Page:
Over the weekend I posted a video to YouTube detailing my frustration with the ending of the Saturday night's Wild Card Playoff game between the Pittsbugh Steelers and the Cincinnati Bengals.

In it, I said wasn't totally sold on the penalty of Vontaze Burfict for his hit to defenseless receiver Antonio Brown. I was wrong. That is a penalty, and should be called. He's now been suspended for the first 3 games of next season.

But, let me clarify my stance.

If you watched the entire game you surely saw Pittsburgh's Ryan Chazier lead with the crown of his helmet to the head of Cincinnati's Gio Bernard - which resulted in Bernard being instantly rendered unconscious. Here's what I failed to say in trying to make my point: If Chazier's hit wasn't a penalty, how, in the closing seconds of a playoff game, with everything on the line, do the officials throw a penalty flag on Burfict? In other words, why this one and not the other.

The NFL "safety" rules the league has been implementing are specifically designed to protect players from severe head injury.

I'm not saying anytime someone gets a concussion I believe a flag should be thrown. But, this particular case was blatant and seems to directly contradict what the league is attempting to do, prevent severe head injury.

While Bernard is not a defenseless receiver on the play I'm questioning, THERE IS an NFL rule about leading with the crown of one's helmet, despite the fact that neither 'expert; former NFL official turned rules analyst Mike Carey, nor Phil Simms seem to know the rules. Via NFL.com, daing back to the start of the 2013 NFL season:

NEW RULE: A ban on a ball carrier initiating contact with the crown of his helmet in the open field or by a defender while making a tackle.

What the rule changes: A 15-yard penalty will be called if a runner or a tackler initiates forcible contact by delivering a blow with the top/crown of his helmet against an opponent when both players clearly are outside the tackle box (an area extending from tackle-to-tackle and from 3 yards beyond the line of scrimmage to the offensive team's end line). Incidental contact by the helmet of a runner or a tackler against an opponent would not be deemed a foul.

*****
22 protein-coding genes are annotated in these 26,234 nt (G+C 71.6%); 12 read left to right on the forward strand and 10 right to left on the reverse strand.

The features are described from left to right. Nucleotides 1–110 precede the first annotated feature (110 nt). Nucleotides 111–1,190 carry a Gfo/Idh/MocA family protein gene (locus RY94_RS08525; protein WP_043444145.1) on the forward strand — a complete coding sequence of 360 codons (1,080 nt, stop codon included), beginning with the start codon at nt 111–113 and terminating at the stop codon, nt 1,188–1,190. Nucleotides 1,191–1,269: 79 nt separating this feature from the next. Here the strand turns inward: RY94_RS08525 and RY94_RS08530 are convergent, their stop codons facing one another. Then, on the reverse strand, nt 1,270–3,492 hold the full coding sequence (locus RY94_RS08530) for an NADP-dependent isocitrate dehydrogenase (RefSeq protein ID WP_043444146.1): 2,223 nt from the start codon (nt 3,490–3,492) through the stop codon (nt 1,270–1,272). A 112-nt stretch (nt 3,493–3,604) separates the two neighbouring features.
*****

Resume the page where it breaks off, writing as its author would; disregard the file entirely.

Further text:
Why the change was made: The NFL is trying to avoid concussions at all costs, so this rule will make it illegal for players to use their helmets as weapons. Using the helmet on hits against receivers already is illegal, so this is the next logical step.

It states that neither ball carriers, nor tacklers should lead with the crown of their helmet. I've heard on talk radio that refs often don't call the crown of the helmet penalty. I surmise it is for this reason - leading with the crown does not necessarily mean one or both players will wind up with head injuries. If you lead with the crown to an opponents chest, shoulder, ribs, thighs, heck if you dove at his ankles head first it doesn't really meet the intent of the league's rule to prevent serious brain injuries. But in this case, Chazier all but teed up Bernard, led with his crown and did so to Bernard's head and neck area. It resulted in Bernard being concussed and momentarily knocked out.

How is that not a penalty? In my opinion it is.

Selective enforcement of protective rules only allows for further brain injuries, while also confusing players, coaches and fans as to what the rules actually are.

Here is my original video:

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